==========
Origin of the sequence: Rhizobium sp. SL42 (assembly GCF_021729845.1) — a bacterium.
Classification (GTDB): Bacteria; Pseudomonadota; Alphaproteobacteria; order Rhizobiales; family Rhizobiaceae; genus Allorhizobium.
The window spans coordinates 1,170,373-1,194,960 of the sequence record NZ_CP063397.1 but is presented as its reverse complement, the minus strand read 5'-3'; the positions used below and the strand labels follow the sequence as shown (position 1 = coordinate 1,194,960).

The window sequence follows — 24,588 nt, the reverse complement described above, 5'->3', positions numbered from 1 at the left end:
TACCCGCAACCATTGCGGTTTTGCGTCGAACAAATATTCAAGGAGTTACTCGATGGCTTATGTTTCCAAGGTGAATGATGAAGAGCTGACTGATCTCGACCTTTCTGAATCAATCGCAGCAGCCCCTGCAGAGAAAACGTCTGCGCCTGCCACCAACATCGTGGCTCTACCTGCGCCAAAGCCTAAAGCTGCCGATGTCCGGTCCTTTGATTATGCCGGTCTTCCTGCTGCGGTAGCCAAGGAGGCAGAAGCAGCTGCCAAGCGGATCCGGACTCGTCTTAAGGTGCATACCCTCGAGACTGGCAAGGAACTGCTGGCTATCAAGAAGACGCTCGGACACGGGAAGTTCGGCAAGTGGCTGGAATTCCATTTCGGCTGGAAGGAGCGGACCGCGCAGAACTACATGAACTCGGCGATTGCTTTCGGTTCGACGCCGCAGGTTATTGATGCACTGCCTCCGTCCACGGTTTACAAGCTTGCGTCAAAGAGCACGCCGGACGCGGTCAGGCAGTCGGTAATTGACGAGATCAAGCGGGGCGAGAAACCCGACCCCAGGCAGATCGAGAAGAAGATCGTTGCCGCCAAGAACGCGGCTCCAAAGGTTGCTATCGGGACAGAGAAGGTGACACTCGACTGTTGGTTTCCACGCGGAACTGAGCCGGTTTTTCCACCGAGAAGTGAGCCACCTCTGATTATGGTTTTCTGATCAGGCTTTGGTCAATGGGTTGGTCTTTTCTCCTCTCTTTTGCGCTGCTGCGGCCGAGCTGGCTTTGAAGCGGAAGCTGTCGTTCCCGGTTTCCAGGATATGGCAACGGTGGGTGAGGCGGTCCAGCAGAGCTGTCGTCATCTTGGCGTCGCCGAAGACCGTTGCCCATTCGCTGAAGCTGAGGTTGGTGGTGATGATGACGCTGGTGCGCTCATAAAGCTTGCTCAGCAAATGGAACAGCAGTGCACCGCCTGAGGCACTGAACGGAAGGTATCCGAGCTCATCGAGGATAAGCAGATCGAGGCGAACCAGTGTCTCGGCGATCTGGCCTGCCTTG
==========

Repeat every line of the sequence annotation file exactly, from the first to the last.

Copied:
Origin of the sequence: Rhizobium sp. SL42 (assembly GCF_021729845.1) — a bacterium.
Classification (GTDB): Bacteria; Pseudomonadota; Alphaproteobacteria; order Rhizobiales; family Rhizobiaceae; genus Allorhizobium.
The window spans coordinates 1,170,373-1,194,960 of the sequence record NZ_CP063397.1 but is presented as its reverse complement, the minus strand read 5'-3'; the positions used below and the strand labels follow the sequence as shown (position 1 = coordinate 1,194,960).

The window sequence follows — 24,588 nt, the reverse complement described above, 5'->3', positions numbered from 1 at the left end:
TACCCGCAACCATTGCGGTTTTGCGTCGAACAAATATTCAAGGAGTTACTCGATGGCTTATGTTTCCAAGGTGAATGATGAAGAGCTGACTGATCTCGACCTTTCTGAATCAATCGCAGCAGCCCCTGCAGAGAAAACGTCTGCGCCTGCCACCAACATCGTGGCTCTACCTGCGCCAAAGCCTAAAGCTGCCGATGTCCGGTCCTTTGATTATGCCGGTCTTCCTGCTGCGGTAGCCAAGGAGGCAGAAGCAGCTGCCAAGCGGATCCGGACTCGTCTTAAGGTGCATACCCTCGAGACTGGCAAGGAACTGCTGGCTATCAAGAAGACGCTCGGACACGGGAAGTTCGGCAAGTGGCTGGAATTCCATTTCGGCTGGAAGGAGCGGACCGCGCAGAACTACATGAACTCGGCGATTGCTTTCGGTTCGACGCCGCAGGTTATTGATGCACTGCCTCCGTCCACGGTTTACAAGCTTGCGTCAAAGAGCACGCCGGACGCGGTCAGGCAGTCGGTAATTGACGAGATCAAGCGGGGCGAGAAACCCGACCCCAGGCAGATCGAGAAGAAGATCGTTGCCGCCAAGAACGCGGCTCCAAAGGTTGCTATCGGGACAGAGAAGGTGACACTCGACTGTTGGTTTCCACGCGGAACTGAGCCGGTTTTTCCACCGAGAAGTGAGCCACCTCTGATTATGGTTTTCTGATCAGGCTTTGGTCAATGGGTTGGTCTTTTCTCCTCTCTTTTGCGCTGCTGCGGCCGAGCTGGCTTTGAAGCGGAAGCTGTCGTTCCCGGTTTCCAGGATATGGCAACGGTGGGTGAGGCGGTCCAGCAGAGCTGTCGTCATCTTGGCGTCGCCGAAGACCGTTGCCCATTCGCTGAAGCTGAGGTTGGTGGTGATGATGACGCTGGTGCGCTCATAAAGCTTGCTCAGCAAATGGAACAGCAGTGCACCGCCTGAGGCACTGAACGGAAGGTATCCGAGCTCATCGAGGATAAGCAGATCGAGGCGAACCAGTGTCTCGGCGATCTGGCCTGCCTTG